All eyes turned to Lee, who was getting unsteadily to his feet. Francis sagged with relief.
“You’re okay!” Adelaide blinked at him, “What did he do to you?”
“No,” Lee shook his head, blinking rapidly, “you don’t understand. Julian wasn’t attacking me… we were just… having a chat.”
“What?” Adelaide raised her eyebrows incredulously. She turned to Julian.
“Feels like the less I say here the better,” Julian murmured in her mind.
“Julian isn’t doing anything dangerous,” Lee explained hastily, “what he was doing was just… connecting with me. That way he could speak mind to mind with me.”
“It’s as hippy as it sounds,” whispered Julian.
“He has no connection with the murder that took place. The ‘other part’ of his business is just… well he’s a vigilante.”
Adelaide stared at Julian incredulously. He twisted his tentacles coquettishly.
“A super-human vigilante?” Emma smirked, “Give me a break. If you were a real vigilante you’d have been lynched long ago. Normals don’t like it when we presume to take the law into our own hands.”
“It did occur,” Francis murmured, “though we’re not the ones with giant monstrous tentacle heads.”
“Hey that’s a bit of a low blow,” Julian said, “besides, that would suggest my whole head is a single huge tentacle. Clearly, it isn’t. Point taken, though. I can’t say I haven’t seen my fair share of lynch mobs in my time. But listen, I wasn’t trying to hurt Lee. You heard what he said. I was just trying to show him the inside of my mind. The direct facial attack is the easiest way of doing it, for reasons known only to my messed up physiology. You just reach in, touch the brain-”
“You touched his brain!”
“Yeah, but I didn’t damage it. Promise. The procedure’s usually harmless.”
“Look,” Julian sounded annoyed, “you didn’t exactly give me much choice with all your accusations. I had to prove for certain that I had nothing to do with the murder. Lee can verify, I couldn’t lie to him, my mind was entirely laid bare to him.”
“Yeah, he couldn’t,” Lee nodded hurriedly, “by the way man, your mind is something else. Most people’s minds are pretty tiny. Yours is huge and beautiful.”
“Yeah well if I’d been given the choice between beautiful mind and beautiful body I’d have taken body each time,” Julian replied, “but I’m stuck with this, so thanks. It’s nice at least someone can appreciate that I have the mind of a handsome man.”
“Yeah well I still don’t trust-”
Adelaide was interrupted by a small explosion. A shower of shattered bricks and rubble burst outwards in a small wave from the other side of the warehouse building, Peter, who had been standing gawking at them since their conversation had begun, leaped backwards in surprise. A cloud of dust swirled up in front of the hole that had been blown through the wall for a moment.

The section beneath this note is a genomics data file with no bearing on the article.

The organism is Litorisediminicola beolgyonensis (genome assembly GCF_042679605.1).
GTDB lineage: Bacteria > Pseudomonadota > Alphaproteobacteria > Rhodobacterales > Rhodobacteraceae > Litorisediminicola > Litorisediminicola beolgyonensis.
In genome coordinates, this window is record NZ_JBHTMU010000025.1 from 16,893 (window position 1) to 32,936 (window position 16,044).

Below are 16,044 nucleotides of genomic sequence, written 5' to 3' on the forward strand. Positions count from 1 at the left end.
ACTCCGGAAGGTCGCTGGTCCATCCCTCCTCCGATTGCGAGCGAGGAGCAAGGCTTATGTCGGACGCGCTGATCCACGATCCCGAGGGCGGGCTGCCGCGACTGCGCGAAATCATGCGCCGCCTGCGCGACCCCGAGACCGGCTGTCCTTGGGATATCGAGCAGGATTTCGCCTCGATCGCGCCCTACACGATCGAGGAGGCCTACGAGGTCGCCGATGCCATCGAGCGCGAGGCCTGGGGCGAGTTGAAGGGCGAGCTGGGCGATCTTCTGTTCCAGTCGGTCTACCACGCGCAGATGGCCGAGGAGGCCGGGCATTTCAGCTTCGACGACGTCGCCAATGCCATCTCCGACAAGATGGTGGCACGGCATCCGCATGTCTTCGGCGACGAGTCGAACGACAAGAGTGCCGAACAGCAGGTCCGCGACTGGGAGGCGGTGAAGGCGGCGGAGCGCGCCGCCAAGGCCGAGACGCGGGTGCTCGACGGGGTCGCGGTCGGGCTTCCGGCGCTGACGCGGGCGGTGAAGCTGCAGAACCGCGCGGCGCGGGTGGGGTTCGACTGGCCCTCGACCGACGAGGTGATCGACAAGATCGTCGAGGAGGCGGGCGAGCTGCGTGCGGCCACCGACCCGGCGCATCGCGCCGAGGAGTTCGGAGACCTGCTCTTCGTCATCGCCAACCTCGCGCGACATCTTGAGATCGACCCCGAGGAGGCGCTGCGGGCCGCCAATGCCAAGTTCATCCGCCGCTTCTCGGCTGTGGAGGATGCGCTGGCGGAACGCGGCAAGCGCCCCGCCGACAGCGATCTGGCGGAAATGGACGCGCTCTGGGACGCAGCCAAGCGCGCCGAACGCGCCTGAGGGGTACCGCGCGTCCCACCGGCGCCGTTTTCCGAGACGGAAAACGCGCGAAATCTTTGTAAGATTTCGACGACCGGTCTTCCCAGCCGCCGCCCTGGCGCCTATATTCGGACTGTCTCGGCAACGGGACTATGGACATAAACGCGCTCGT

“That was surprising,” said Julian, without even turning. Then, after a pause, “I hope someone’s going to pay for that. Walls cost a lot.”
“Sorry,” a voice drifted out of the hazy mist, a dark figure strode out of it towards them, “the entrance was perhaps a little too flashy. I’m learning on the job.”
Adelaide looked around at the others. They moved together to form a defensive huddle.
“Who on earth is that?” Lydia hissed into Adelaide’s ear.
“If I knew I’d tell you.”
“Amadeus!” Julian spread his arms wide, “We haven’t met, I just like announcing people when they come into the room.”
The figure stepped out of the shadows. He was tall, lean and muscular, with cropped black hair and aquiline features. The smoke swirled around him as he moved forward, glancing quickly back and forth at the contents of the room.
“Little young for a crime fighter aren’t you,” Julian said, “seems to be my day for getting ambushed by teen vigilantes, huh?”
“Yes well it’s all about doing what’s right,” Amadeus shrugged, “they’ll tell you we teens are the future, in which case I think we might as well live in a better future. Evidently I’m not the only one who thinks this.”
He nodded and his eyes met Adelaide’s.
“Adelaide,” he said, “I’ve heard about you.”
“Oh God,” she groaned, “another psychic. How many even are there!”
“No, just a fan,” Amadeus grinned.
“How do so many people know about us? We haven’t even fought any crime yet!”
“Yes well I guess this is your first then,” Amadeus said, gesturing to Julian.
“I’m sorry?” Adelaide said.
“Mr Julian Hex,” Amadeus stepped over to him.
“That’s the name,” Julian said, “not my given name. I don’t have a given name. I got to pick one, see. Sometimes I wonder whether Julian was the right choice.”
“Yes,” Amadeus nodded, “well I’m afraid you’re under arrest for the murder of Victor Harrows.”
“Oh,” said Julian. Then he was quiet for a few seconds. “Okay. Look… I’m just going to pop off for a second.”
He ran. He had a surprising turn of speed and managed to reach the metal rungs of the ladder and began to climb as quickly as he could. Amadeus snorted to himself and ran in pursuit. He was fast. Really fast. Before Julian could reach the top of the ladder Amadeus’ hand had grabbed him by his tentacles and pulled him back off the ladder, dragging him down to the floor. Julian lay there, arms spread out feebly.
“Okay,” he murmured in their minds, “clearly that decision’s been vetoed. Sure I can’t go to the loo?”
Amadeus stood back. His hand uncurled and a few bloody tentacles dropped to the floor.
“Ewe!” Lee stepped backwards, “what the hell man!”
“Sorry,” Amadeus looked over at him, “but Mr Hex here is a wanted criminal.”
“He hasn’t done anything!” Lee cried, “Anyway, what authority do you have? You’re as old as us.”
“Oh, I didn’t come alone,” Amadeus said.
There was the sound of boots behind them and they turned to see a small army of police officers stepping carefully through the hole in the wall.